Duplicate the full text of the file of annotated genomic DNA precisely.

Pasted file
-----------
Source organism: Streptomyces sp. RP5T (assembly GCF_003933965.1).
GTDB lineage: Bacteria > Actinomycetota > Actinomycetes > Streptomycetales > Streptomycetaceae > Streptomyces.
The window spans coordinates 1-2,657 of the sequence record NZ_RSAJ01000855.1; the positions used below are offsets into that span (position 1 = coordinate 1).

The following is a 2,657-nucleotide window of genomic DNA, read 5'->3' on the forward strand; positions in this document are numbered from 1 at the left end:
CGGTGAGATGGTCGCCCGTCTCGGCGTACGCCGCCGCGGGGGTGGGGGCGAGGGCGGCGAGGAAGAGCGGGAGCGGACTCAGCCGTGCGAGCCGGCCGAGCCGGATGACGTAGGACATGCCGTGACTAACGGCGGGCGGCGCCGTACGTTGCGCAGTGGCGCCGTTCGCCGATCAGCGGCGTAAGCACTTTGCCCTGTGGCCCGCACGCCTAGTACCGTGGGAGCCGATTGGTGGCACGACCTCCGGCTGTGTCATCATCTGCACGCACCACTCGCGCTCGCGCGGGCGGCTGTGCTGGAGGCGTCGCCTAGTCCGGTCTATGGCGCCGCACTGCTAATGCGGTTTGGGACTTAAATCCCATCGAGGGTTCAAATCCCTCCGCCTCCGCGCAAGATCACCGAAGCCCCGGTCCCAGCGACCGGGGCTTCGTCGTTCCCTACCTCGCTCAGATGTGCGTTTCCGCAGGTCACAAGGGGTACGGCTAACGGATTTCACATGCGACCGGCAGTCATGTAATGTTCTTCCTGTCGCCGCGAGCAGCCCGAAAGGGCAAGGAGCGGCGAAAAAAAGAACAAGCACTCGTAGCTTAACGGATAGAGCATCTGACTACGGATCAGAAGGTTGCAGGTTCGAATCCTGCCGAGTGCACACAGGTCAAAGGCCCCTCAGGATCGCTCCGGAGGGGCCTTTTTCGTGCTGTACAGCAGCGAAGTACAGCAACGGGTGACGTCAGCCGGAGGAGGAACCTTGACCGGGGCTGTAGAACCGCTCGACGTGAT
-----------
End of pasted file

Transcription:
Source organism: Streptomyces sp. RP5T (assembly GCF_003933965.1).
GTDB lineage: Bacteria > Actinomycetota > Actinomycetes > Streptomycetales > Streptomycetaceae > Streptomyces.
The window spans coordinates 1-2,657 of the sequence record NZ_RSAJ01000855.1; the positions used below are offsets into that span (position 1 = coordinate 1).

The following is a 2,657-nucleotide window of genomic DNA, read 5'->3' on the forward strand; positions in this document are numbered from 1 at the left end:
CGGTGAGATGGTCGCCCGTCTCGGCGTACGCCGCCGCGGGGGTGGGGGCGAGGGCGGCGAGGAAGAGCGGGAGCGGACTCAGCCGTGCGAGCCGGCCGAGCCGGATGACGTAGGACATGCCGTGACTAACGGCGGGCGGCGCCGTACGTTGCGCAGTGGCGCCGTTCGCCGATCAGCGGCGTAAGCACTTTGCCCTGTGGCCCGCACGCCTAGTACCGTGGGAGCCGATTGGTGGCACGACCTCCGGCTGTGTCATCATCTGCACGCACCACTCGCGCTCGCGCGGGCGGCTGTGCTGGAGGCGTCGCCTAGTCCGGTCTATGGCGCCGCACTGCTAATGCGGTTTGGGACTTAAATCCCATCGAGGGTTCAAATCCCTCCGCCTCCGCGCAAGATCACCGAAGCCCCGGTCCCAGCGACCGGGGCTTCGTCGTTCCCTACCTCGCTCAGATGTGCGTTTCCGCAGGTCACAAGGGGTACGGCTAACGGATTTCACATGCGACCGGCAGTCATGTAATGTTCTTCCTGTCGCCGCGAGCAGCCCGAAAGGGCAAGGAGCGGCGAAAAAAAGAACAAGCACTCGTAGCTTAACGGATAGAGCATCTGACTACGGATCAGAAGGTTGCAGGTTCGAATCCTGCCGAGTGCACACAGGTCAAAGGCCCCTCAGGATCGCTCCGGAGGGGCCTTTTTCGTGCTGTACAGCAGCGAAGTACAGCAACGGGTGACGTCAGCCGGAGGAGGAACCTTGACCGGGGCTGTAGAACCGCTCGACGTGAT